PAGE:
“”The biggest worry is the algae in the lake. If the blue green algae increase they poses serious problems for all dependent on this freshwater eco system, including the hundreds of endemic species.” says Mikhail Moskin.
Lake Baikal is the oldest and deepest lake in the world containing roughly 20 percent of the planets surface fresh water. Despite it's tropical crystal clear appearances in the summer the water remains icy cold and in the winter the surface completely freezes to sustain heavy trucks crossing it. The lake has an outstanding level of biodiversity, home to more than 1,700 species of plants and animals, two thirds of which can be found nowhere else in the world. One of only three species of fresh water seal live here among many other unique species making Baikal invaluable for the study of evolutionary science. For these reasons Lake Baikal has been a UNESCO World Heritage site since 1996. But this rare and ecologically sensitive area is under threat not only from from climate change but also from economic exploitation and contamination.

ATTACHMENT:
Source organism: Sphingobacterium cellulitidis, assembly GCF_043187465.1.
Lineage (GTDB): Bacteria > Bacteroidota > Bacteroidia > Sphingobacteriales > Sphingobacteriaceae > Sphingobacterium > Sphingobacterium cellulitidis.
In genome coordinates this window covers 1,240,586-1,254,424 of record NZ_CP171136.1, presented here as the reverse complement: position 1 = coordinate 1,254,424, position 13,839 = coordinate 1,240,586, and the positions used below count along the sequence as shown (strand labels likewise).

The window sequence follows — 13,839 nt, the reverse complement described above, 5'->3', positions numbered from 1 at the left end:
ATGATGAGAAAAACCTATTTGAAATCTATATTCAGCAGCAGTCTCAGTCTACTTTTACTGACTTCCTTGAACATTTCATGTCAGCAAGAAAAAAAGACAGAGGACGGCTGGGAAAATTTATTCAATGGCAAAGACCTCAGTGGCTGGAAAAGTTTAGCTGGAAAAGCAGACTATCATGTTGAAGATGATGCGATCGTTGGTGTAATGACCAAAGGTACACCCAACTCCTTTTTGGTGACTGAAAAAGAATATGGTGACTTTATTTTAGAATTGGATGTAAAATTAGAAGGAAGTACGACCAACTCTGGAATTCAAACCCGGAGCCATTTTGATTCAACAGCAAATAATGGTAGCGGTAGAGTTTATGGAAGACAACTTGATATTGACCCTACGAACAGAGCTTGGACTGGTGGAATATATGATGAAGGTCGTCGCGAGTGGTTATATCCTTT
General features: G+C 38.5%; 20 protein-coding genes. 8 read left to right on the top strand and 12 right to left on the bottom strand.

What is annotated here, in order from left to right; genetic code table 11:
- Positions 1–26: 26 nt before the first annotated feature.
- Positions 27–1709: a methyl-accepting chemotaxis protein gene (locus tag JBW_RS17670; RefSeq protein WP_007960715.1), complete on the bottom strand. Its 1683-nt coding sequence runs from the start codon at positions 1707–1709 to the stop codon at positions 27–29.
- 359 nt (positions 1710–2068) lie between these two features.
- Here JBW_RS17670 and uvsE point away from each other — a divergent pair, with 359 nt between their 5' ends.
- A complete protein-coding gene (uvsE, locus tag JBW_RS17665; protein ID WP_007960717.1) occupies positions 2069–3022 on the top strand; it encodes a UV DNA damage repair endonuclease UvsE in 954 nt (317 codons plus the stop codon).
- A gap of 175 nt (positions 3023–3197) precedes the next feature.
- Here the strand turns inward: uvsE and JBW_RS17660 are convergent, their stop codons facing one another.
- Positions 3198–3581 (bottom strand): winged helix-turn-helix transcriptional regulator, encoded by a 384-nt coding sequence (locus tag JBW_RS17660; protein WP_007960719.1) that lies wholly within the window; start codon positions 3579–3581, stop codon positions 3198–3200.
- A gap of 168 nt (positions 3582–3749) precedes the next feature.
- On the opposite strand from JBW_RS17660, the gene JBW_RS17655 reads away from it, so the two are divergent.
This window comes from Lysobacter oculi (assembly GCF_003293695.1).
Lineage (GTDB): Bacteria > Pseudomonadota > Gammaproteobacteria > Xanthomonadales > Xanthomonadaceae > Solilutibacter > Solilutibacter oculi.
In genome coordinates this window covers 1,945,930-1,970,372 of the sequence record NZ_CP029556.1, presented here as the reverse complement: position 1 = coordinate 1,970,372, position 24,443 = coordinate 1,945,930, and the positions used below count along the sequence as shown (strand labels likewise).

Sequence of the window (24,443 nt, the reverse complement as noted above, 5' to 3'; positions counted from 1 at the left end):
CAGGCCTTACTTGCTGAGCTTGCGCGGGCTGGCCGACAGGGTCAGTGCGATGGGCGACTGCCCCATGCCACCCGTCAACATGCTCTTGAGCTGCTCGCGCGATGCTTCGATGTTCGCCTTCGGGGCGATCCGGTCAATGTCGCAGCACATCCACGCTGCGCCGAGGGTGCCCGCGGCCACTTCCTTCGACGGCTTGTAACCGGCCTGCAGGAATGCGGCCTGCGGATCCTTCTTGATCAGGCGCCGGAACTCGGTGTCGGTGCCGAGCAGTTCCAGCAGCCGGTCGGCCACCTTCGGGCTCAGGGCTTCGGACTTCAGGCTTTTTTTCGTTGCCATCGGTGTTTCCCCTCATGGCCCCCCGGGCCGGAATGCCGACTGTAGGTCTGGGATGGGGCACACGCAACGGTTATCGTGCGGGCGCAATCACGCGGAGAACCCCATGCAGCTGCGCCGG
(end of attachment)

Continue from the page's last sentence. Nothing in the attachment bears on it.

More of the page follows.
Pollution from Baikalsk Pulp and paper mill is slowly accumulating in the lake and since the beginning of the 1990s Baikal’s seal population has decreased by about one third. Between 1966 and 2008 the paper mill used chlorine in its production and discharged its hazardous waste water into the 25 million year old lake. After protests from Greenpeace and other environmental organisations the industry had to stop their production in 2008, announcing that it couldn’t bring profit without polluting the area. But in January 2010 Russia’s Prime Minister Vladimir Putin signed a resolution that is allowing the mill to discharge waste into Lake Baikal without any restrictions. The controversial and incomprehensible resolution allows the company to store, recycle and burn any waste on the shores.
A couple of years ago the Russian government planned to construct an oil pipe line on the shores of Lake Baikal, but after protests from environmental groups, experts and locals the location was moved. One of the protestors was local Mikhail Moskin. “They had already started to clear forest for the pipeline so that was a huge victory for environmentalists when they finally changed the first placement," he says.